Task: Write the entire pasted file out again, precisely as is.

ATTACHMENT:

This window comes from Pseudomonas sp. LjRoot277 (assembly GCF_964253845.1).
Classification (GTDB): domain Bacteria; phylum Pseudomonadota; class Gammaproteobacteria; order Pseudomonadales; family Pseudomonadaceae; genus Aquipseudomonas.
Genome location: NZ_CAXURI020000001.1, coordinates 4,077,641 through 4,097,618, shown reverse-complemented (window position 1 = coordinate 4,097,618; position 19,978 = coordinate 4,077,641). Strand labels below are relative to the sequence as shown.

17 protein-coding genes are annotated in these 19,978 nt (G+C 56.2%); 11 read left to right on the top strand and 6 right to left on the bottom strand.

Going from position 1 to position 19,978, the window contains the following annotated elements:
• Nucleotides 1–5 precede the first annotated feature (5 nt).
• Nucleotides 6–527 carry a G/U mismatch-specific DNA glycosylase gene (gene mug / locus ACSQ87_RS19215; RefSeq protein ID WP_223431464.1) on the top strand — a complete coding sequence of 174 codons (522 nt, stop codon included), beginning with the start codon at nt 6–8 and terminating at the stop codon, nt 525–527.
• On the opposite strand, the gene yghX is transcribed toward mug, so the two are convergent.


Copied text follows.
This window comes from Pseudomonas sp. LjRoot277 (assembly GCF_964253845.1).
Classification (GTDB): domain Bacteria; phylum Pseudomonadota; class Gammaproteobacteria; order Pseudomonadales; family Pseudomonadaceae; genus Aquipseudomonas.
Genome location: NZ_CAXURI020000001.1, coordinates 4,077,641 through 4,097,618, shown reverse-complemented (window position 1 = coordinate 4,097,618; position 19,978 = coordinate 4,077,641). Strand labels below are relative to the sequence as shown.

17 protein-coding genes are annotated in these 19,978 nt (G+C 56.2%); 11 read left to right on the top strand and 6 right to left on the bottom strand.

Going from position 1 to position 19,978, the window contains the following annotated elements:
• Nucleotides 1–5 precede the first annotated feature (5 nt).
• Nucleotides 6–527 carry a G/U mismatch-specific DNA glycosylase gene (gene mug / locus ACSQ87_RS19215; RefSeq protein ID WP_223431464.1) on the top strand — a complete coding sequence of 174 codons (522 nt, stop codon included), beginning with the start codon at nt 6–8 and terminating at the stop codon, nt 525–527.
• On the opposite strand, the gene yghX is transcribed toward mug, so the two are convergent.